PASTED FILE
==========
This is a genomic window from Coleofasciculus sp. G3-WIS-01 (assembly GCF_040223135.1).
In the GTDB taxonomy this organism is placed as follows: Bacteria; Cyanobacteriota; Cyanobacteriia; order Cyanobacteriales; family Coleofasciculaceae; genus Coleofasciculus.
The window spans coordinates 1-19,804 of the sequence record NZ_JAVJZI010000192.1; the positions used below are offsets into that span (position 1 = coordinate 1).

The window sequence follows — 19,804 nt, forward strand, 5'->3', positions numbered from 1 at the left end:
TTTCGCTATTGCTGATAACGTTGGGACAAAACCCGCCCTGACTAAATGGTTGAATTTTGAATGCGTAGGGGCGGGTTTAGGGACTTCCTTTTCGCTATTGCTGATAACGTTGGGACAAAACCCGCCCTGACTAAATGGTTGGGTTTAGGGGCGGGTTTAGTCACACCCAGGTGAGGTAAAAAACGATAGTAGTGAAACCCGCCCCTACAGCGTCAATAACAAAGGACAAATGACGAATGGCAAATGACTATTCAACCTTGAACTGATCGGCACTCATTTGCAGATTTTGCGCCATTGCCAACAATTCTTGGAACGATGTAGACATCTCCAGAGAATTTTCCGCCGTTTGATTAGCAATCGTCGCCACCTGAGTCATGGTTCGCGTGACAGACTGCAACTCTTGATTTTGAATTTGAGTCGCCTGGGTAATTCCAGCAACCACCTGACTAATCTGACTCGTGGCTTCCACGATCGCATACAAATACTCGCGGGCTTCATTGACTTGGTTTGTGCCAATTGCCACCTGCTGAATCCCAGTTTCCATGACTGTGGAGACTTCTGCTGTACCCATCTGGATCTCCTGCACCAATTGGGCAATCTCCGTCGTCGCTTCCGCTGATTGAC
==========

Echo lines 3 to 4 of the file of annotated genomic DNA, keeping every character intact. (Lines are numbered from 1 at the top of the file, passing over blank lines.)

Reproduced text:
The window spans coordinates 1-19,804 of the sequence record NZ_JAVJZI010000192.1; the positions used below are offsets into that span (position 1 = coordinate 1).

The window sequence follows — 19,804 nt, forward strand, 5'->3', positions numbered from 1 at the left end: